First up, the Clarion Ledger reports Funding for Coast hurricane evacuation highway lacking:
A proposal to build a hurricane evacuation highway on the Mississippi Coast has been shelved because of a lack of funding, a transportation official says.
Next, two hurricane-related insurance articles from the Sun Herald starting with USAA says company still writing policies on Coast – “But riskiest customers being dropped”:
Some USAA policyholders are under the impression that the insurance company is no longer offering wind coverage in the three Coast counties, but a company spokesman said Friday that is not true…
The company also is retaining wind coverage already included in 1,200 existing policies in the six South Mississippi counties. Berry was unable to say Friday how many of those policies are in the three Coast counties…Chaney said MID has no authority to prohibit insurance companies from establishing coverage boundaries. Other major carriers have withdrawn coverage from waterfront areas, forcing policyholders into the state wind pool, insurer of last resort for South Mississippians.
Last, but certainly no less newsworthy, 3 Coast insurance bills alive at Capitol:
In the wake of Hurricane Katrina, insurers’ denials of storm-damage claims, rising premiums and insurance companies pulling out of South Mississippi made news. Since then, Coast lawmakers have been pushing for a number of changes to Mississippi insurance law.
Coast-backed insurance measures have often died in the Senate Insurance Committee…Sen. David Baria, D-Bay St. Louis…said…“It appears that no insurance reforms will be given consideration under our current Senate Insurance Committee chairman.”
Now, summarizing the news you can use: (1) the state has no money for an alternate evacuation route; (2) a private insurer can cheery pick coverage areas and drop its high-risk policies on the state’s tab because MID lacks the authority to establish coverage boundaries but has money to pay the tab; and (3) the Legislature isn’t going to pass regulations to reduce the tab and apply the savings to funding a more efficient evacuation route.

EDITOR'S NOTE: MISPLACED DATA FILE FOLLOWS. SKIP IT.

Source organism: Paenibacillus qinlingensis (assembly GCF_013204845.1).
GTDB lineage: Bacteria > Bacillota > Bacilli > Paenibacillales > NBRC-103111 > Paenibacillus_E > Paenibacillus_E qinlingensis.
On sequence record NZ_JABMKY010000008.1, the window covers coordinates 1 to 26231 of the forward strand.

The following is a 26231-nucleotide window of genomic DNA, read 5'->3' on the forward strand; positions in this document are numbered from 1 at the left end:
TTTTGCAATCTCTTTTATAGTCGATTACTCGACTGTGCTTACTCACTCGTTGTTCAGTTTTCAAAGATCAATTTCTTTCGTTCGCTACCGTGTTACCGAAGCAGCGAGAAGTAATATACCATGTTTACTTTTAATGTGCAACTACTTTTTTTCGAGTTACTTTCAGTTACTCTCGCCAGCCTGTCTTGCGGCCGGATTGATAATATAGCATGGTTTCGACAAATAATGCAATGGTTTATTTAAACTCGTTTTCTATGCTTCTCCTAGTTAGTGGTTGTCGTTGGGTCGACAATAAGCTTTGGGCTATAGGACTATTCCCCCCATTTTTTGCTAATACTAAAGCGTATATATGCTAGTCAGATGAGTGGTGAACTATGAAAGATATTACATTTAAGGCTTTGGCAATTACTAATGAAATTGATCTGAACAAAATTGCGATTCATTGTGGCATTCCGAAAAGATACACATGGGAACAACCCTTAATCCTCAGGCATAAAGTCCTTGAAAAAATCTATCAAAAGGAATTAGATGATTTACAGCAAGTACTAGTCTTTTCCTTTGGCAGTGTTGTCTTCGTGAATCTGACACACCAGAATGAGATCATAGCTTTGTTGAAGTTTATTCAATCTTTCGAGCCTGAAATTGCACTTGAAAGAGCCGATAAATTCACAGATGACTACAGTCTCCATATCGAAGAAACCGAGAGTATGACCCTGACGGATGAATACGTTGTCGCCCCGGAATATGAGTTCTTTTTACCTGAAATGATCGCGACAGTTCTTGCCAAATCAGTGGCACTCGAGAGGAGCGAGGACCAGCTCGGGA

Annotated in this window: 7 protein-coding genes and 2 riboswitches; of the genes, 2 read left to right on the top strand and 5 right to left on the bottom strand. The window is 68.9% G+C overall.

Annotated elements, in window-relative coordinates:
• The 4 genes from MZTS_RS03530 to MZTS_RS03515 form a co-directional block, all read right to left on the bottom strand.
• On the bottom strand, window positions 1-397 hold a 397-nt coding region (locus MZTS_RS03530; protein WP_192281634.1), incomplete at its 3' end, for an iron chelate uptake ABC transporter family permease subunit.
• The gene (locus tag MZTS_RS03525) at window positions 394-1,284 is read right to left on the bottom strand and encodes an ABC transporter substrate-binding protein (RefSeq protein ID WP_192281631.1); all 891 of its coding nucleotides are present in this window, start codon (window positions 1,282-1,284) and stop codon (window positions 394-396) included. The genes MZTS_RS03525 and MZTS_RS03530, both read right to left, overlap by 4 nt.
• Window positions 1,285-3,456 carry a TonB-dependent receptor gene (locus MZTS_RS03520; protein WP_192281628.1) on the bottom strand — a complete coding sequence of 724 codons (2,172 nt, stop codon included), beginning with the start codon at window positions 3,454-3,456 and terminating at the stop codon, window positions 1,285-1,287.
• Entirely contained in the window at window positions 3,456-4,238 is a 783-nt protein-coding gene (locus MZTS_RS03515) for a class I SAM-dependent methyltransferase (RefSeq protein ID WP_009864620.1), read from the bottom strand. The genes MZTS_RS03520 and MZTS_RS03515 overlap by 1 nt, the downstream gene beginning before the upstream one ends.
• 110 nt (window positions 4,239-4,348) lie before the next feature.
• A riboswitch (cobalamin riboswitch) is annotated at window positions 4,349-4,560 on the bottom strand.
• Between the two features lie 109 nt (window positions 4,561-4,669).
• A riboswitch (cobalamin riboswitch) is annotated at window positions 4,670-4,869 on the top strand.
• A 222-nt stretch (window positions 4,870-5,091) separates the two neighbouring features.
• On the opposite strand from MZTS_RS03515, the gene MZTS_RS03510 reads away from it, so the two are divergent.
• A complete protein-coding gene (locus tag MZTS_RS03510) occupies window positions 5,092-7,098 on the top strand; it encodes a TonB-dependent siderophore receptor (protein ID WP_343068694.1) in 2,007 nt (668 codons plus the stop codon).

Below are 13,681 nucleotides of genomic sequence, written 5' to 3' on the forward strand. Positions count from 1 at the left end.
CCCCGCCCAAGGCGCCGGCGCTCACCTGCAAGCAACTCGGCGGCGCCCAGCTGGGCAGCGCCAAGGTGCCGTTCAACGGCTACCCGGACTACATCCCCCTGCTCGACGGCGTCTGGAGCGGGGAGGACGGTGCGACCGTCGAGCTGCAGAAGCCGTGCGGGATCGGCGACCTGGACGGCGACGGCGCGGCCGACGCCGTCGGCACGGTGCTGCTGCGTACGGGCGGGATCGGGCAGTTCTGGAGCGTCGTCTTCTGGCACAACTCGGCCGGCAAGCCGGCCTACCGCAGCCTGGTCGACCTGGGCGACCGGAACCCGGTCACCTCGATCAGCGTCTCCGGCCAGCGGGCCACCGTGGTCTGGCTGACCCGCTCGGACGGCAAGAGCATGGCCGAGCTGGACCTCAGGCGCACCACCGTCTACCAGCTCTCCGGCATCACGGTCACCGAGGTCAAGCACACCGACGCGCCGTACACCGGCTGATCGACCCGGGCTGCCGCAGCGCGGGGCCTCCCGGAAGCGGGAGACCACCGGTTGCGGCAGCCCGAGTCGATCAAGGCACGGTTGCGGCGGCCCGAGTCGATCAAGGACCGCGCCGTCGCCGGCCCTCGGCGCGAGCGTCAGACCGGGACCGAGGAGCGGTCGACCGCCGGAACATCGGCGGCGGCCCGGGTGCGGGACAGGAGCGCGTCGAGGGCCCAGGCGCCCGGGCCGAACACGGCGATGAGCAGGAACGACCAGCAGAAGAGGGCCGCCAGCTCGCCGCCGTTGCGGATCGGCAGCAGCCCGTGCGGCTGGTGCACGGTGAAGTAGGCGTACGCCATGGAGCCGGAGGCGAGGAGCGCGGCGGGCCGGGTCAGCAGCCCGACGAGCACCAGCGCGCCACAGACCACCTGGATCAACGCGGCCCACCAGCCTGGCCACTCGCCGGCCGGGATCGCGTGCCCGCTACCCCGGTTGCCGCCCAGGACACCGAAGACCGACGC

If that doesn’t make you scratch your head, the Sun Herald story lists and links the three bills still alive:
- House Bill 203, which in civil actions puts the burden of proof on insurers to prove a claim isn’t covered under an “all perils” policy. The bill requires the company to provide a “preponderance of evidence” to support the denial. Rep. Brandon Jones, D-Pascagoula, sponsored the measure, which was referred to the House’s Insurance and Judiciary A committees, and cleared both.
- House Bill 783, which includes a version of the “Policyholders Bill of Rights” — a measure filed annually by several Coast lawmakers that includes a burden-of-proof provision similar to House Bill 203. It also prevents an insurance company from treating a policyholder differently from others in the same situation when the company is evaluating a claim. The bill also requires written notification 30 days in advance when the company intends to raise premiums by 10 percent or more.
- House Bill 1199 creates the Mississippi Hurricane Damage Mitigation Coordinating Council, which would be responsible for “developing and implementing a comprehensive and coordinated approach for hurricane damage mitigation.”
In an election year, at least one of these is likely to pass. Sorry to say, I don’t expect it to be the Policyholders Bill of Rights – not that it doesn’t merit passage but the “rule” is “don’t ever try to teach a pig to sing, it frustrates you and makes the pig mad”.
IMO, the most likely to pass is HB1199 because “mitigation” is a money-making proposition. Scratching yet?